selflimiting the possibilities of combining means and techniques. This is done
in order to be able to obtain better results. Transdisciplinarity is more than
interdisciplinarity, it is just against disciplinarity and the sovereign feudal
domain of autonomous "sciences". Good Management (Ethical behaviour) is just the
result of transcending different disciplines and of considering them a continuum
of the knowledge field instead of segmenting it into disciplines, fields and so
called selfsustaining "sciences". EMMY does not consider Economics, Politics
and Ethics as different or autonomous fields of sciences, but as a
nondifferentiating continuum in which ends and means are permanently
equilibrating and adequating to each other. Analysis of health system, of
health care system and of health itself should need no disciplinary barriers,
as it now unfortunately happens. The transdisciplinary method is the
preliminary step towards the holistic approach. 

The Postmodern Approach. Many analysts of the postmodern culture describe it as
"everyone is doing his own job in his own way" i.e. do not follow and do not
respect any rule or prerequisites. This means that there is a huge empty and
free space to innovate, to create and not to follow certain trends, schools or
magisters. In this way it was possible to combine liberalism and dirigism,
capitalism and socialism, Economics and Politics, finding again and again new
alliances between extremes. Postmodernity is to find all the time new ideas and
ISINI is, in my opinion a quite postmodern organization. Health (care) systems
are combining and borrowing specific elements from one to another. We have an
already a classical example in the new British NHS which is both social and
liberal and it is really difficult to say if it is more liberal or more social.
This postmodern approaches are most useful in choosing a specific health (care)
system, but also in choosing any political or economic system. 

4. Health Economics, Health Care Economics, Health Management and Health Care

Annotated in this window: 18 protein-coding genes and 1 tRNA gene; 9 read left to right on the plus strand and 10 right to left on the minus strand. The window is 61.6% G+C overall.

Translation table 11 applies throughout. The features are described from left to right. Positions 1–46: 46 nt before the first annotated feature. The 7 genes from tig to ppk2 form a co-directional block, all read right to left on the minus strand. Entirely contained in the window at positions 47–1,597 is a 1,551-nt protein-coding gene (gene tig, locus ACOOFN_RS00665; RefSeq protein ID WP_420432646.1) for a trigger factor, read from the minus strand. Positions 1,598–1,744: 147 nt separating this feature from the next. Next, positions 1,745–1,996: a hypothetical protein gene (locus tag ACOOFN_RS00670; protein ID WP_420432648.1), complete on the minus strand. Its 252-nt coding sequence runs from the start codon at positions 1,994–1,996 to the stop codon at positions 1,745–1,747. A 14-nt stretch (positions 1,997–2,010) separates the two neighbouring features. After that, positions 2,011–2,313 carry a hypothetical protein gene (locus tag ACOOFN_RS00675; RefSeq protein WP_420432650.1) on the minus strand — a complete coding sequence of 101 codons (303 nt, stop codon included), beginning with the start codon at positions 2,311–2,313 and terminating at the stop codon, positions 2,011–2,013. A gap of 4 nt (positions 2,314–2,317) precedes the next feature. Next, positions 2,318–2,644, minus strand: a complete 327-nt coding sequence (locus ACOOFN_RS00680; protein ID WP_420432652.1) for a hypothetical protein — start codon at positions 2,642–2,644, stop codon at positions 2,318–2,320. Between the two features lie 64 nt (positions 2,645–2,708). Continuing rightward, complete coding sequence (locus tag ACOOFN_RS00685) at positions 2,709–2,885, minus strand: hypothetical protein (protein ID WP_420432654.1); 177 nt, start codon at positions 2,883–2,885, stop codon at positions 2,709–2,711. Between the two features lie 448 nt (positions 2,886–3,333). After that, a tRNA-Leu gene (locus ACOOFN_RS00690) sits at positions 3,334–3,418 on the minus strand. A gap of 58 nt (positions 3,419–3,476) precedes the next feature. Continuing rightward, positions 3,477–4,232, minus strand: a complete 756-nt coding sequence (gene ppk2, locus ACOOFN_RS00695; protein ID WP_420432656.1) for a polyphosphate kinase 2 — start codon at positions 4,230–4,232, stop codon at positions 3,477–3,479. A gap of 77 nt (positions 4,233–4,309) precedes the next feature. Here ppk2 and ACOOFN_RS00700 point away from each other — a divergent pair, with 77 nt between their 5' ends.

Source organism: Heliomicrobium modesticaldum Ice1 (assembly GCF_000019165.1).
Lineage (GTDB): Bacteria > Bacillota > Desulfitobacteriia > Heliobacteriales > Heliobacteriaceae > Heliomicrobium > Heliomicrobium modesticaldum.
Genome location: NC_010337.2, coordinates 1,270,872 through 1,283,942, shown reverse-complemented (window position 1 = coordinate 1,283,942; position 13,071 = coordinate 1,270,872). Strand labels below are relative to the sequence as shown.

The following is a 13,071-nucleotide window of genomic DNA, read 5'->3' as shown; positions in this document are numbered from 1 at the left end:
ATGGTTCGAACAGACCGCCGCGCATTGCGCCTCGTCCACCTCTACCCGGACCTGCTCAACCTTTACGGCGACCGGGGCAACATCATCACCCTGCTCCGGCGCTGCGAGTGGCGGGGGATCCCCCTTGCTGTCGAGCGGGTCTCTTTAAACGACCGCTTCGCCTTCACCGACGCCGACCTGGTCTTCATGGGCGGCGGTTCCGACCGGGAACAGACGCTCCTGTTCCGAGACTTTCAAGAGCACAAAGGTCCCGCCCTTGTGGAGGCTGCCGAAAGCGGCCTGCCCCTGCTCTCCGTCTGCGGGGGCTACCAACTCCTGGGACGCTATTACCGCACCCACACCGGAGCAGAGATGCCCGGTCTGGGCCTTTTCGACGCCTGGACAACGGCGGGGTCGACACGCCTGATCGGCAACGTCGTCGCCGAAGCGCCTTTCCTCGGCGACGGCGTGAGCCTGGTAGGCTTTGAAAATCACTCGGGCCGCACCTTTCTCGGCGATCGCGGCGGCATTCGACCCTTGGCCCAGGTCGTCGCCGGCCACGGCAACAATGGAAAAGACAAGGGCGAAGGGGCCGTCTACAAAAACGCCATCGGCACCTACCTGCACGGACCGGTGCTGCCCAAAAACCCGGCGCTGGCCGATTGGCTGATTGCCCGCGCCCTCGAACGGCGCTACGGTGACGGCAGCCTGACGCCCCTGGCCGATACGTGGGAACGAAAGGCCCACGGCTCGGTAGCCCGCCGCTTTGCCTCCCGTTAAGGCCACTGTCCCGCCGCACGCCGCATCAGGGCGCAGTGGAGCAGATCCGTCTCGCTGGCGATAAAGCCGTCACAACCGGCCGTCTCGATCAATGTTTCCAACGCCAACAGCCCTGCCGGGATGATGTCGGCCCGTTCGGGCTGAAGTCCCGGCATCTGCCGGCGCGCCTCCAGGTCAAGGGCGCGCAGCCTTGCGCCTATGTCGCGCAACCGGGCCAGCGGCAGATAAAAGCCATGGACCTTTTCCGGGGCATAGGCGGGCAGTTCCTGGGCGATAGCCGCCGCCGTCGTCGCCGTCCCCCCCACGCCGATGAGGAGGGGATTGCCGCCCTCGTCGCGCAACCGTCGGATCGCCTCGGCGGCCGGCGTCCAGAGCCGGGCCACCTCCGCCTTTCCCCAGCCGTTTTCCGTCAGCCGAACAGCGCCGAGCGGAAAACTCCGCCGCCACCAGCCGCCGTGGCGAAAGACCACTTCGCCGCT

Management

I demonstrated in a previous article[3] the essential identity between ends and
means (i.e. means are future fulfilled ends and ends are past and combined
means), and here I apply that demonstration to the health and health sector. If
we consider only the means and their combination in order to obtain a certain
level of health (at micro, macro or mondo level) we are studying Health
Economics - a discipline launched in the seventies. If we are doing the same
thing (combining means) in order to optimize the health care activities, then
we are studying Health Care Economics (called by some scholars as Medical
Economics). If we are studying how people behave in order to preserve their or
others health we are constructing another discipline called Health Management.
But if we are referring strictly to the medical activities we are studying
Health care management (or Medical Management). Unfortunately, often all these
approaches are confusing or deliberately confused and considered altogether as
medical practice.
 
Although we are working only with means (did we?), as a matter of fact all the
time we have in our minds a final end, an aim or purpose more or less clear
defined. That is why it is impossible to have a pure Economics (Health
Economics and Health care Economics included). 

5. Health Systems Politics, Health Care Politics, Health Politics and Health
Systems Management, Health Care Management and Health Management

If we are studying the health, health care and health systems from the
teleological point of view (i.e. considering their ends first of all) we obtain
specific disciplines as: Health Politics, Health Care Politics and Health
Systems Politics. But all these theoretical activities have their practical